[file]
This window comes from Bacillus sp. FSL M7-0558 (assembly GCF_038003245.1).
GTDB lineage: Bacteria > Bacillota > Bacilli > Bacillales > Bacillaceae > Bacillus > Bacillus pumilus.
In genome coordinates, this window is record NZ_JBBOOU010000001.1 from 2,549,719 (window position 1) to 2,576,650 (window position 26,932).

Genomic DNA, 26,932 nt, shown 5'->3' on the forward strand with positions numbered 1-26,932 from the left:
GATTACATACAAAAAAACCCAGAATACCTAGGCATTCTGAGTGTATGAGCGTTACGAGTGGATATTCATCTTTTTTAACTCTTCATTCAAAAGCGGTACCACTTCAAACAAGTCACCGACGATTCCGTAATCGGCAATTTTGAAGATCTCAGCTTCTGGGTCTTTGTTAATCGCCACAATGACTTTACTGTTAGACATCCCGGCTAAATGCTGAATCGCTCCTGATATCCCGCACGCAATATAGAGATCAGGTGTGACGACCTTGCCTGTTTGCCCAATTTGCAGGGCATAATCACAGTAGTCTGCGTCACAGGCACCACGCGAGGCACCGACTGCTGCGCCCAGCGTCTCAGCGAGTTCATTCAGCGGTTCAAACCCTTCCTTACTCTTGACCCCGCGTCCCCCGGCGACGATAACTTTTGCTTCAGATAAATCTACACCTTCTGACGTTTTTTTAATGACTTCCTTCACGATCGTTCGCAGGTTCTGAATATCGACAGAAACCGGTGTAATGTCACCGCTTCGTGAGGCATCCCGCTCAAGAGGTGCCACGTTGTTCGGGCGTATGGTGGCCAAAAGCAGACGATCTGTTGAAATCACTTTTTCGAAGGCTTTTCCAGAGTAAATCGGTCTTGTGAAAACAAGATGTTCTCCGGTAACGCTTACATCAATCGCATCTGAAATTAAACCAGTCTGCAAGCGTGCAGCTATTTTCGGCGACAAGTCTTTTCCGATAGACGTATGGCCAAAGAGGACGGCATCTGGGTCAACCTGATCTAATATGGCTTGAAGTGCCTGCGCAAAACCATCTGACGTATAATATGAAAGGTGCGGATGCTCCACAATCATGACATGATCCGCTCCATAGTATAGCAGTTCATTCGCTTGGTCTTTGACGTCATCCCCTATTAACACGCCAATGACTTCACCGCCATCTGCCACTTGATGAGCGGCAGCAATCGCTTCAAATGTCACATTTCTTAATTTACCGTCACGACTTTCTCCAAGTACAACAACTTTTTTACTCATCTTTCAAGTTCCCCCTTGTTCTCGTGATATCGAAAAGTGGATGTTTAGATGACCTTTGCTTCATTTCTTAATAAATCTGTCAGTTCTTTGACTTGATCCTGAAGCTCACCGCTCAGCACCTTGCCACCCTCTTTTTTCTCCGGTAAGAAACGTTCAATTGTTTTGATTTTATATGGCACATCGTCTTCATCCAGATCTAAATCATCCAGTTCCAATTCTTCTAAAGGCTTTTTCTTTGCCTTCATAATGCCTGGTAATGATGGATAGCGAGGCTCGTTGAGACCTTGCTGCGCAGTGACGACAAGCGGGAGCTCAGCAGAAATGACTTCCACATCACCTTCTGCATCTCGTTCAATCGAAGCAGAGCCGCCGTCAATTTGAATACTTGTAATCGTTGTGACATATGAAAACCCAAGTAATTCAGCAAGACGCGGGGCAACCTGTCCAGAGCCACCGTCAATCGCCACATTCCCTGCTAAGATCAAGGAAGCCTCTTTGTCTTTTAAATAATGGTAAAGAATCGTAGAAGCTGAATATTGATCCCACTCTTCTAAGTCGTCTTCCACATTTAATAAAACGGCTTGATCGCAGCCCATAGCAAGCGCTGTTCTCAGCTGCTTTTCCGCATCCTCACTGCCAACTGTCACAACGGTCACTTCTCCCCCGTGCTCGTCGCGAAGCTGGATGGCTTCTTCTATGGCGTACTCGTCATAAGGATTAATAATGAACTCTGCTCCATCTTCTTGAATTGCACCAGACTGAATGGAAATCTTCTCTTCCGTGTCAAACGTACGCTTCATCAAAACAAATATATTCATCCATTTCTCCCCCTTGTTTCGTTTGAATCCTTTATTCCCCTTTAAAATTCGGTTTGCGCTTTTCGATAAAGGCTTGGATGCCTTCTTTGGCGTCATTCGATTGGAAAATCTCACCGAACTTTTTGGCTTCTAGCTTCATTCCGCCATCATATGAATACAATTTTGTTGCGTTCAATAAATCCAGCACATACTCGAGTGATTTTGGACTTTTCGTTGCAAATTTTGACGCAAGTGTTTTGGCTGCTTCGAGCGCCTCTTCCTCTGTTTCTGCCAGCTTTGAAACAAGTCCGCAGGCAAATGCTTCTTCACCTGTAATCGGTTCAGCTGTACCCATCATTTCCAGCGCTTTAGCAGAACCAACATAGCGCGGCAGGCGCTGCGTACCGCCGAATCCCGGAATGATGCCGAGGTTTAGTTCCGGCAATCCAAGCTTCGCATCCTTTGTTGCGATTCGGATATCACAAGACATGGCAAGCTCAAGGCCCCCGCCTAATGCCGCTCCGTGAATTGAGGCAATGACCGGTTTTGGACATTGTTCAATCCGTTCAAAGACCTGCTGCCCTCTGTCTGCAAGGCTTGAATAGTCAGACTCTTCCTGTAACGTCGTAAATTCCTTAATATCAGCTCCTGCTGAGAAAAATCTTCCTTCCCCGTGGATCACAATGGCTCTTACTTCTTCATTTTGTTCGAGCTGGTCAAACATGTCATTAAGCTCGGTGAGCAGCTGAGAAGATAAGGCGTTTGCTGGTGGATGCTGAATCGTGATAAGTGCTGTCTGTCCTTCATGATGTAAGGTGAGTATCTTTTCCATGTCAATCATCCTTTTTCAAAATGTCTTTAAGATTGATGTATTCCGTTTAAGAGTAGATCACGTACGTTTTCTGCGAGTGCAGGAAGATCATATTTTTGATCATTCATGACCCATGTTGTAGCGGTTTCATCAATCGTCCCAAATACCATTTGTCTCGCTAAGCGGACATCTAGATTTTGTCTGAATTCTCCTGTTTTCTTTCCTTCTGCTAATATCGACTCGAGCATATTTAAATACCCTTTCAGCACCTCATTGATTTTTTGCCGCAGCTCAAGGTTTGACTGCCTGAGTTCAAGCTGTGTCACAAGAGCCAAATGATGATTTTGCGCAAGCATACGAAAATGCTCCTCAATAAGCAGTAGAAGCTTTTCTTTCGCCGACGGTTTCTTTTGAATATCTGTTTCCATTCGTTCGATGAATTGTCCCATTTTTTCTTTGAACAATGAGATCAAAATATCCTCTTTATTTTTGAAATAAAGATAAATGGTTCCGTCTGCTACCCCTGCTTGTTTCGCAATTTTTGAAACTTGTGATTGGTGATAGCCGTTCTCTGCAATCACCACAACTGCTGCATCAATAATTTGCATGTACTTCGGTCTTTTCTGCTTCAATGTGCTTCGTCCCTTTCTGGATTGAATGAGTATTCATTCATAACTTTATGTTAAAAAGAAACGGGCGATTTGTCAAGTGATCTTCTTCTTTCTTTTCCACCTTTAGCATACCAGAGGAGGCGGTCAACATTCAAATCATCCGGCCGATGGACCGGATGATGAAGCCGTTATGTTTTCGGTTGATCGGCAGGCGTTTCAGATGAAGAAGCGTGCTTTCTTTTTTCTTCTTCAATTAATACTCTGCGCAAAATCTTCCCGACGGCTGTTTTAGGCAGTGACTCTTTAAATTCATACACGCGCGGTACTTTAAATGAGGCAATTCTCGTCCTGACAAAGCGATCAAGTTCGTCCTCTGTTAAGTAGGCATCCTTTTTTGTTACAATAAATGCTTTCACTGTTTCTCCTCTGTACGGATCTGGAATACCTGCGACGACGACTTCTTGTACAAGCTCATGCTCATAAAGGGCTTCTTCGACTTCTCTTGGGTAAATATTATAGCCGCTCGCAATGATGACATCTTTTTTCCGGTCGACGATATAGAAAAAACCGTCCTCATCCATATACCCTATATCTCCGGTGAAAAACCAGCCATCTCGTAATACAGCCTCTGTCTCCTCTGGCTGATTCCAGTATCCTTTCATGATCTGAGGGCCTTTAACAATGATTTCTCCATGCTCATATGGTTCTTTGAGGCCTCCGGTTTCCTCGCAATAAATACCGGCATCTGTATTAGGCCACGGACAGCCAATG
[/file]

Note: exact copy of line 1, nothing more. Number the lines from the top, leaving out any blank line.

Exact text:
This window comes from Bacillus sp. FSL M7-0558 (assembly GCF_038003245.1).